People often ask: “Should I do lots of reps with light weights, or few reps and heavy weights?”
The answer: neither, actually. There is a more precise measure of exercise performance, and it means you can stop counting reps.
[Just to clarify, a “rep” (repetition) is raising, then lowering, a weight—ending in the same position from which you began. A “set” is a series of reps, done back-to-back. A set of ten reps means moving a weight up and then down ten times.]
Like most people who train with weights, I used to focus on how many reps I did. I’d congratulate myself when I completed one or two reps more than in my previous workout. However, by keeping ever more detailed workout records, I discovered that in trying to do more reps, I often unconsciously moved faster and ended up spending equal or less total time doing the set… even when I had completed more reps.
While counting reps is a convenient way to judge exercise performance, the total duration of time the muscles are tensed and under load is more important. This is called “time under load,” or TUL.
Time Under Load (TUL) and Physiological Considerations…
Research suggests that the optimal TUL for best results is in a window of 1.5 to 3 minutes. This may be partially due to the rates at which different muscle fiber types are used and fatigue within a muscle.
Also relevant is the quality of muscular involvement during that TUL (constant or intermittent; concentric, eccentric, or static; degree of intensity).
- Ideally, muscular tension is continuous—with no stopping, pausing, or resting in any way.
- Ideally, exercise includes both concentric and eccentric effort—contracting (to lift a weight), and elongating (lowering a weight) while tensing against a resistance.
- Ideally, the intensity is such that the targeted muscle(s) becomes completely exhausted. Then, the TUL reveals the time it took to fatigue the muscle until it was physically unable move the weight, regardless of the mental will to do so.
Activities such as running engage muscles intermittently. This does not produce the same strength or metabolic benefits as continually engaging a muscle against constant resistance. Further, running, cycling, hiking, etc. have no eccentric component—which has time and again shown to be the most beneficial component of exercise. This is why we work with weights: they allow precision in exercising muscles the ways that generate maximum results.
When weight training, the average “set of 10” reps that people perform in gyms lasts 15-30 seconds—far below the ideal TUL. Also, much of that time is usually spent with the muscles not under constant tension due to pausing, letting momentum move the weight, and resting muscles by allowing the weight to basically fall while lowering it. Further, the acceleration involved in moving faster places greater forces on one’s joints, making an exercise potentially more dangerous.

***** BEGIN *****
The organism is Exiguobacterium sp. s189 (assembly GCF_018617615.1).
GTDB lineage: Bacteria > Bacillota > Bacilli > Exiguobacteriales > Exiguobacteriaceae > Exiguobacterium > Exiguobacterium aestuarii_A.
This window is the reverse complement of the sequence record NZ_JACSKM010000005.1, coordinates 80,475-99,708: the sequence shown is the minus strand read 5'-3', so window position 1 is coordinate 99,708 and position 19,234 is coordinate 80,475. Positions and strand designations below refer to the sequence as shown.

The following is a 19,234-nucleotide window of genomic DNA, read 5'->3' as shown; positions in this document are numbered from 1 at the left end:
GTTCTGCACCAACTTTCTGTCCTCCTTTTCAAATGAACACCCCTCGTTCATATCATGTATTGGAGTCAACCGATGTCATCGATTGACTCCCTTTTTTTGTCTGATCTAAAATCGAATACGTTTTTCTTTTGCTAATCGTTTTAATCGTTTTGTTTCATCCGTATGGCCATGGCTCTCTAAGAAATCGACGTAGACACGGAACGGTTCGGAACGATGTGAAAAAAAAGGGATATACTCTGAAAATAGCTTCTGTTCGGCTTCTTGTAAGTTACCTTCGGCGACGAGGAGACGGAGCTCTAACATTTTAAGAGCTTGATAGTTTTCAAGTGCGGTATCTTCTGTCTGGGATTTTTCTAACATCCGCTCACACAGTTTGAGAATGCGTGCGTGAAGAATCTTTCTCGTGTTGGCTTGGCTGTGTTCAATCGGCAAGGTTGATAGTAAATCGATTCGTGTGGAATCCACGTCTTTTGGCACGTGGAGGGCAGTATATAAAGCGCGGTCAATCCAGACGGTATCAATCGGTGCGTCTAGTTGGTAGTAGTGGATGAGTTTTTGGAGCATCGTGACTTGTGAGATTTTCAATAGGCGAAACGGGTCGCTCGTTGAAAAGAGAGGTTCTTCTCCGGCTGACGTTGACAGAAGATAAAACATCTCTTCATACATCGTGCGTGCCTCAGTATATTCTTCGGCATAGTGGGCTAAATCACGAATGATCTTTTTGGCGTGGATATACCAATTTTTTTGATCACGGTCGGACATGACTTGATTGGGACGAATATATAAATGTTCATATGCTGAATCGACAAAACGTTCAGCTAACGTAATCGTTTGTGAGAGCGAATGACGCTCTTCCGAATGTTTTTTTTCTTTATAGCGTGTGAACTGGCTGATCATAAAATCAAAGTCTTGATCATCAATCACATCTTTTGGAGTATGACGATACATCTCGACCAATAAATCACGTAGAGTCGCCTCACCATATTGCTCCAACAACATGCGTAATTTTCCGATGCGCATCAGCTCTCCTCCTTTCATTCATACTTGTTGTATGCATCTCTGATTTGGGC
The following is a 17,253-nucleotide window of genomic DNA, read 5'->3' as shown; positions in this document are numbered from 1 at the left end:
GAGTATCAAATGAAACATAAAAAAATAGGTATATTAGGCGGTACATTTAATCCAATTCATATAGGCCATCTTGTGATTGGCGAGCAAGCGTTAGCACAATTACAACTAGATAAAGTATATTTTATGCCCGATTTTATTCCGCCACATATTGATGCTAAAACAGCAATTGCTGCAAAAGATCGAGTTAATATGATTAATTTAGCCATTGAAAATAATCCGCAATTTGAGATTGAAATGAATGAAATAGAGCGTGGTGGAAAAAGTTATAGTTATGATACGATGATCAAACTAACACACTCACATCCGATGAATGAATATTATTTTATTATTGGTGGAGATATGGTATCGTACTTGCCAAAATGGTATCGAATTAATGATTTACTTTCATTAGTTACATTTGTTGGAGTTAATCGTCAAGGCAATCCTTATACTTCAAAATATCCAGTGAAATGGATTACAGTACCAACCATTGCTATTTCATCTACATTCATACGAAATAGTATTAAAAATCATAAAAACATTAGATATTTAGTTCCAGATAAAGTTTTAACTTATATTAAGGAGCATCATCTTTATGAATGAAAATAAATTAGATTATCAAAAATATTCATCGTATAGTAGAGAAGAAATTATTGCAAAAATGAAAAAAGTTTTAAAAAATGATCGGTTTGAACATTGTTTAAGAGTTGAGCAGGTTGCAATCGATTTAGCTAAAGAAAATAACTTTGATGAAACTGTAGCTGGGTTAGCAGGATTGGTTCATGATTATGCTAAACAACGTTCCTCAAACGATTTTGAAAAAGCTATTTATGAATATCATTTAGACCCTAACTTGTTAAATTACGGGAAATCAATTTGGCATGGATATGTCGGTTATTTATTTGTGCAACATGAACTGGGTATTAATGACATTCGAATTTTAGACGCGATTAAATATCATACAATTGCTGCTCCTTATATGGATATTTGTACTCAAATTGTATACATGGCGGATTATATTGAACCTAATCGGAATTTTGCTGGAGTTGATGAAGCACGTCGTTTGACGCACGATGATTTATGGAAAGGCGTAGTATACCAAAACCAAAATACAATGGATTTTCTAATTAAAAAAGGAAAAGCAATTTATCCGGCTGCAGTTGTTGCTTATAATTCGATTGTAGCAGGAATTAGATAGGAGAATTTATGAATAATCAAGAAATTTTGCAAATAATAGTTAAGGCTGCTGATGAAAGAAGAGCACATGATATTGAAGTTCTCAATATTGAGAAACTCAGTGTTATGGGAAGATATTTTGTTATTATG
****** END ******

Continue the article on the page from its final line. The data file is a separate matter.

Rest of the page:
A solution to all the above is to lift weights slowly and deliberately, making an effort to exhaust the targeted muscle(s), rather than being concerned with the number of repetitions completed.
While studies show that there are important differences between a 20-second, 90-second, and 300-second TUL, the exact number of reps performed during that time has not been shown to matter.
Note: it is sometimes appropriate to perform no reps at all (no movement: isometric) and engage a muscle against an immovable resistance for the desired TUL. This is often advisable for people who are starting off severely weak or recovering from an injury.
When we select weights for the clients we do personal training with here at Myogenics fitness in Los Angeles, we work to select the appropriate resistance for their strength level, whether they are 80 years old and out of shape and recovering from an injury, or a professional athlete. We select weights that one’s muscles can perform in a controlled manner for at least 90-180 seconds (using isometric exercises where appropriate).
The weight selection criterion is neither “heavy” nor “light.” The criterion is appropriateness for a given strength and ability level. As someone’s strength and skill increases, we adjust the resistance so that it continues to be appropriate.
Psychological Issues with Counting Reps…
From a psychological standpoint, counting reps becomes distracting and discouraging. The process of counting reps directs focus toward the external movement of weights, while taking focus away from what the muscles are doing, internally.
However, the real goal of exercise is not to move a weight up and down; it is to challenge a muscle to work it in a manner that results in the most positive physical change. The movement of a weight only matters in how well it aids the quality of muscular work.
The ideal point of focus is internal, on what is happening within the targeted muscle(s). The movement of weights is a means to this end.